- Will Clayoquot Get Clearcut Relief?
- NAFTA Gets Quicker--And Dirtier
The Sierra Club of Western Canada is cheering a ground-breaking forest
management plan for British Columbia's Clayoquot Sound, an ancient temperate
rainforest that has been ravaged by clearcutting in recent years. But now
activists faced a new battle: fighting to ensure that the provincial government
and timber companies comply with the plan.
Crafted by the government-commissioned Scientific Panel for Sustainable
Forest Practices, the plan calls for an end to clearcutting. It advises
only logging trees not deemed critical for maintaining air and water quality,
cultural values, spiritual and scenic features and wildlife habitat.
The plan is "a movement toward a world where forests are valued in their
own right and treated with respect," said Vicky Husband, conservation co-chair
for the Sierra Club of British Columbia, ''The challenge now to our government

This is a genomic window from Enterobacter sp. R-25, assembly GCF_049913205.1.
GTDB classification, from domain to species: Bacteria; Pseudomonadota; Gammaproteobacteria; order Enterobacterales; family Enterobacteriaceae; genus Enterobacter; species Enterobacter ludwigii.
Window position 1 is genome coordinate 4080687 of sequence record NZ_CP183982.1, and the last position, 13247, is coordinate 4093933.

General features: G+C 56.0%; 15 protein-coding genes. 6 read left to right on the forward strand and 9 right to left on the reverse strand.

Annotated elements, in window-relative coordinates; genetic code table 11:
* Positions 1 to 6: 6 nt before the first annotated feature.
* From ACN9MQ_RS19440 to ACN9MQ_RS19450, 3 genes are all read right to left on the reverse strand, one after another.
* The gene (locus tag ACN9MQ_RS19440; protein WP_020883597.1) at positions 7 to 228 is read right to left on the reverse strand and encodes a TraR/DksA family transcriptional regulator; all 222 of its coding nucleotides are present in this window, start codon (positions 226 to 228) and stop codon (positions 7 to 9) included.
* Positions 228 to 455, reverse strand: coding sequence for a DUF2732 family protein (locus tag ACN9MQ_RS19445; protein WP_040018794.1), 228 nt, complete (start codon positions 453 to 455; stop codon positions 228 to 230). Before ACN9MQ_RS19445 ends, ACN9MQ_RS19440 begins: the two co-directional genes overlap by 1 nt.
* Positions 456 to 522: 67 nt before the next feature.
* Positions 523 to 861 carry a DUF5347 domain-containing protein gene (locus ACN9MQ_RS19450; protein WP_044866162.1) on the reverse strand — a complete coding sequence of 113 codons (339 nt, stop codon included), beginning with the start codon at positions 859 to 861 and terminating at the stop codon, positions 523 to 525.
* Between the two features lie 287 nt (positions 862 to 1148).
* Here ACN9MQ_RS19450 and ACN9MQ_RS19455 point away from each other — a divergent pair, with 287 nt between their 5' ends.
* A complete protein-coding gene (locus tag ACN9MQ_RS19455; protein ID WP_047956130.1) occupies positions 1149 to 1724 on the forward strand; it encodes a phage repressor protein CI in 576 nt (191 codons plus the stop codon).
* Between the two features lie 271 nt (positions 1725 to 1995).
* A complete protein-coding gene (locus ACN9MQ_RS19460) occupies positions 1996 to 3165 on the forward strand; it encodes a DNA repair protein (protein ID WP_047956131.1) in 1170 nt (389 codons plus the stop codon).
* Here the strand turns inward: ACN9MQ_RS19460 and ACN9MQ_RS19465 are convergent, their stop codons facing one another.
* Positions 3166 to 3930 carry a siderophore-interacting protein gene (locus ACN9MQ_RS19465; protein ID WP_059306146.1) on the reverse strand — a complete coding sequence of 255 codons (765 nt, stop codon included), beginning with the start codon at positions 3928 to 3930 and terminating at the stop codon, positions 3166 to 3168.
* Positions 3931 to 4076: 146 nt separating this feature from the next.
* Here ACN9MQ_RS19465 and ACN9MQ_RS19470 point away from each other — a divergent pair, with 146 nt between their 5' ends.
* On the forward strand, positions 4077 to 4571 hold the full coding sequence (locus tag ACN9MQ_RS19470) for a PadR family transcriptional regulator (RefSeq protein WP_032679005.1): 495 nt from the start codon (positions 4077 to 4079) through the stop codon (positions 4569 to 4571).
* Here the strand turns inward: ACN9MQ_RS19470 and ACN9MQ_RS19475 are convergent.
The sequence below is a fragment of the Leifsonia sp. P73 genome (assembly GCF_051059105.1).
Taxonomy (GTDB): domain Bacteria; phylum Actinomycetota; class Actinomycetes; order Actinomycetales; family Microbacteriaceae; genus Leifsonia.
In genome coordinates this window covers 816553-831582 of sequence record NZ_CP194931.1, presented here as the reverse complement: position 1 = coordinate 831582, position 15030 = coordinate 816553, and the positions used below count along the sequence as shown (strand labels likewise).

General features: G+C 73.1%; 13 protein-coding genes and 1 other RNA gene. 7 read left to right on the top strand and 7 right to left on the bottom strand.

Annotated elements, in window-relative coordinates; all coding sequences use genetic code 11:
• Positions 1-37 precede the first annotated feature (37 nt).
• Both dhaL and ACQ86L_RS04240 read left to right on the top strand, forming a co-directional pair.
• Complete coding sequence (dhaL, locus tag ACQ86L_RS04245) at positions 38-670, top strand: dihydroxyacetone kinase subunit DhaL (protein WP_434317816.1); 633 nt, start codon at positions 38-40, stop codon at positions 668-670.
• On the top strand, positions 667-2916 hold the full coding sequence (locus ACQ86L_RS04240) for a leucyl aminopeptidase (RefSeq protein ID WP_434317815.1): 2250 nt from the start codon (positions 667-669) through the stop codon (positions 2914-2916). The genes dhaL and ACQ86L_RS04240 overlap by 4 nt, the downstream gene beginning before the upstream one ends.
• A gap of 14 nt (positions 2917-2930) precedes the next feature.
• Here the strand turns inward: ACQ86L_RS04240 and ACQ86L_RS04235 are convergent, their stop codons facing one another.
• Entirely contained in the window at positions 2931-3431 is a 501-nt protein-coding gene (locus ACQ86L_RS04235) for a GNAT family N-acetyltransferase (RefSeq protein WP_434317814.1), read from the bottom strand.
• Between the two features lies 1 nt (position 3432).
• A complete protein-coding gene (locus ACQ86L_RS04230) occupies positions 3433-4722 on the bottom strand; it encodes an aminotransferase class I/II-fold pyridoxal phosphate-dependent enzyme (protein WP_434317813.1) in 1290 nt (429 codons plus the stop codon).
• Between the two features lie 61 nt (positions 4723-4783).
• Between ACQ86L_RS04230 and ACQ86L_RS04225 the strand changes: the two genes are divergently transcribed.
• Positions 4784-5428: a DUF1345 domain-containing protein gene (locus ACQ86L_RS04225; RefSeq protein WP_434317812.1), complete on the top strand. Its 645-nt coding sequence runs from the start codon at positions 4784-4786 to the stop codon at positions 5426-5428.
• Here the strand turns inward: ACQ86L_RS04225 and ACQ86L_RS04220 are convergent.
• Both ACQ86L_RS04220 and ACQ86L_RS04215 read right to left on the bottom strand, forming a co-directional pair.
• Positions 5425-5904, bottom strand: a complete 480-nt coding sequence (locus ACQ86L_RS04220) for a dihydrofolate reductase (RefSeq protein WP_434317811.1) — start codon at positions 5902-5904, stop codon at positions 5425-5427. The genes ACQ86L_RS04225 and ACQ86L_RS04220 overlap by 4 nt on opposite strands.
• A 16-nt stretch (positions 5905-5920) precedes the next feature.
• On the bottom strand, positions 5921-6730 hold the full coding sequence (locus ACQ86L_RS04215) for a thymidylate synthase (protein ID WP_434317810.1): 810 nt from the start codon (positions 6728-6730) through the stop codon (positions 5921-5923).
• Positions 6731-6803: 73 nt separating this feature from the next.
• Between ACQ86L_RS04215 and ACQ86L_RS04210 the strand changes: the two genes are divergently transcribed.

and timber giants like MacMillan Bloedel [see May 1995 Planet alert about
U.S. purchases of this company's old-growth products] is to fully implement
these findings, which means a complete change in the way they do business."
The Clinton administration wants new "fast-track" authority to expand
the North American Free Trade Agreement (NAFTA) to Chile [see June 
Planet, page 6], and a proposal in Congress would remove environmental
safeguards from the agreement entirely.
By requiring a quick vote and prohibiting amendments, fast-track is
supposed to prevent special interests in Congress from picking apart trade
agreements after they've been negotiated by the president. But Sierra Club
trade specialist Dan Seligman said House Trade Subcommittee Chairman Phil
Crane (R-Ill.) is attempting to exempt environmental provisions from fast-track
"If Rep. Crane gets his way, environmental standards will be challenged
as trade barriers and funds to prevent environmental damage will be cut,"
NAFTA's ability to weaken existing laws is evidenced by a bill introduced
by Rep. Duke Cunningham (R-Calif.) at the behest of tuna-exporting nations
that would gut U.S. dolphin protections. "This is exactly what we warned
about when we fought NAFTA," said Rep. George Miller (D-Calif.), "and exactly
what we were told would not happen."
Up to Top